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Not much help

California needs school reform. Instead, we get still another study that tells us what we already know.

March 16, 2007

THIS IS HARDLY what California has been waiting for. After spending more than a year trying to find a definitive answer to how much it would cost to educate the state's children properly, and how the money should be spent, the state now has yet another white paper. This one is from the governor's Committee on Educational Excellence, and it says what pretty much everybody already knows: Spending at least 50% more for education would enable the schools to do a darn nice job.

The figure isn't as outlandish as it might seem. New York and New Jersey spend about that much more per student. Their schools certainly have more resources than California's, but their achievement levels are less than stellar (though California's are worse). The most valuable statement in the report is this: Better funding will create better schools -- but only if the state scraps its bizarre financing system.

The task force was short on original observations about the confusion that passes for California schools governance. Given plenty of material to work with, however, it neatly pinned the worst of the offenders.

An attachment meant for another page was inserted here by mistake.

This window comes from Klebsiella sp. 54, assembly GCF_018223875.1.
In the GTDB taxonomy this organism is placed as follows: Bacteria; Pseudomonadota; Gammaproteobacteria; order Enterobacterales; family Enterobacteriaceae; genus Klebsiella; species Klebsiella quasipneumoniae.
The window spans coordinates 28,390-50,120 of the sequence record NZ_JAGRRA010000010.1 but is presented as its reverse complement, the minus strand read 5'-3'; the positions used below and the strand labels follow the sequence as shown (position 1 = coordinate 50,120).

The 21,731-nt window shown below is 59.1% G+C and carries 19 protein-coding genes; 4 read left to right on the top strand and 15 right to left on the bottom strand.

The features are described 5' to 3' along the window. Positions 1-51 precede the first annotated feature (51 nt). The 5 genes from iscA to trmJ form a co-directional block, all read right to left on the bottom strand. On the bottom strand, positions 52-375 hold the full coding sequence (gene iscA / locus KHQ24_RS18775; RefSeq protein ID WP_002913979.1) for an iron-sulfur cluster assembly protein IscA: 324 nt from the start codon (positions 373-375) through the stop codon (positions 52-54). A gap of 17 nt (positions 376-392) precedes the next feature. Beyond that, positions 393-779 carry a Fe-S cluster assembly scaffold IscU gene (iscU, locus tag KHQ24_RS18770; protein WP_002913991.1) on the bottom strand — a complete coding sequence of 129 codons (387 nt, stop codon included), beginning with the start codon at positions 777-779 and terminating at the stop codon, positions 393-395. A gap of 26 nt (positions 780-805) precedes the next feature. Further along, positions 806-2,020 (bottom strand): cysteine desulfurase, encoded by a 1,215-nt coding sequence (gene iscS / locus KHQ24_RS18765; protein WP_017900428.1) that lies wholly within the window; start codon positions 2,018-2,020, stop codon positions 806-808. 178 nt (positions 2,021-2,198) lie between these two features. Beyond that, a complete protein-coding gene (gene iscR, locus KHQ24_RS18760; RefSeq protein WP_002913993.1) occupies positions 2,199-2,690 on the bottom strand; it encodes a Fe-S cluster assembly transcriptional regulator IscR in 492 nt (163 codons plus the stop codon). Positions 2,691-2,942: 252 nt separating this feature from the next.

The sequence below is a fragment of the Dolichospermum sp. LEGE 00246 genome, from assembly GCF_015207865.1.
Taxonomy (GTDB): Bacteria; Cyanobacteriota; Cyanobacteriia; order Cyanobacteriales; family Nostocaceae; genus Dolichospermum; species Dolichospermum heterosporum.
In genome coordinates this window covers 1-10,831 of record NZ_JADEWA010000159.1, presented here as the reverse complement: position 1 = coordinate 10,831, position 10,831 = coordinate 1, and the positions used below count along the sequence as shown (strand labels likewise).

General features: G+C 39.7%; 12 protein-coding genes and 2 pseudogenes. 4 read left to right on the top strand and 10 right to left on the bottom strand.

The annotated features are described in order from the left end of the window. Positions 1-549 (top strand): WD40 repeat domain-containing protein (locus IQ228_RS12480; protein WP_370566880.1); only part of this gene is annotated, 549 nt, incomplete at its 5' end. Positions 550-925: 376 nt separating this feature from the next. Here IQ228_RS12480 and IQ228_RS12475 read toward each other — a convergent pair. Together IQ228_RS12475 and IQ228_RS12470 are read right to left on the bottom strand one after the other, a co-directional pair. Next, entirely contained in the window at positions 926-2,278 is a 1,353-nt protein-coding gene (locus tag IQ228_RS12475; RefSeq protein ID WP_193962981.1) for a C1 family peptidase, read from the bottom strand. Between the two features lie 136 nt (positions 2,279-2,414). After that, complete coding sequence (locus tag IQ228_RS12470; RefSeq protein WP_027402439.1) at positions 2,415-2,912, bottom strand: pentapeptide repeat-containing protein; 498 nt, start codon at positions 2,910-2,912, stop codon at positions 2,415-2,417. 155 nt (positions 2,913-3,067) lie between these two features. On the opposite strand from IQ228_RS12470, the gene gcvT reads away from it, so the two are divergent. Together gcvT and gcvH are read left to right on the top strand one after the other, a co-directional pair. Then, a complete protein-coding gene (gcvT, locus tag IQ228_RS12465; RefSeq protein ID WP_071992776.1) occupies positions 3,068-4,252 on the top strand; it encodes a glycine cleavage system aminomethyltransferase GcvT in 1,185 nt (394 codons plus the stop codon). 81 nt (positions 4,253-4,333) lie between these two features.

School reform is done piecemeal, with little planning and too much politics. The state's method of parceling out money to school districts is impossibly arcane, based on 30-year-old demographics and resulting in schools with similar costs and populations receiving wildly varying sums -- and often with affluent areas receiving the most money.

For The Record
Los Angeles Times Saturday March 17, 2007 Home Edition Main News Part A Page 22 Editorial Pages Desk 1 inches; 34 words Type of Material: Correction
Education: An editorial Friday said the governor's Committee on Educational Excellence issued a report faulting how education is financed in California. The report was coordinated by Stanford University for the committee and legislative leaders.

The state pays for most of its teachers' training yet settles for teachers' colleges that are out of sync with the skills today's educators need. Teacher pay is based on factors (such as advanced degrees and years of experience) that have relatively little to do with how effective the teachers are in the classroom. The state awards teachers tenure too quickly, then makes it nearly impossible to fire bad ones. Too much funding is tied up in designated programs like arts or antismoking instead of letting schools do what makes the most sense for their students. And California's massive weight of education regulations chain practically any educational inventiveness to the ground.

How depressingly old these complaints are and how intransigent the interests keeping things this way: politicians, unions, bureaucracy and the people who now receive a disproportionate share of the largesse and don't want to give it up. The task force spent too much time on the symptoms and too little on the obstacles to change. Sadly, this makes its report like so many that have been ballyhooed before -- and then tidily shelved until the next one is issued.

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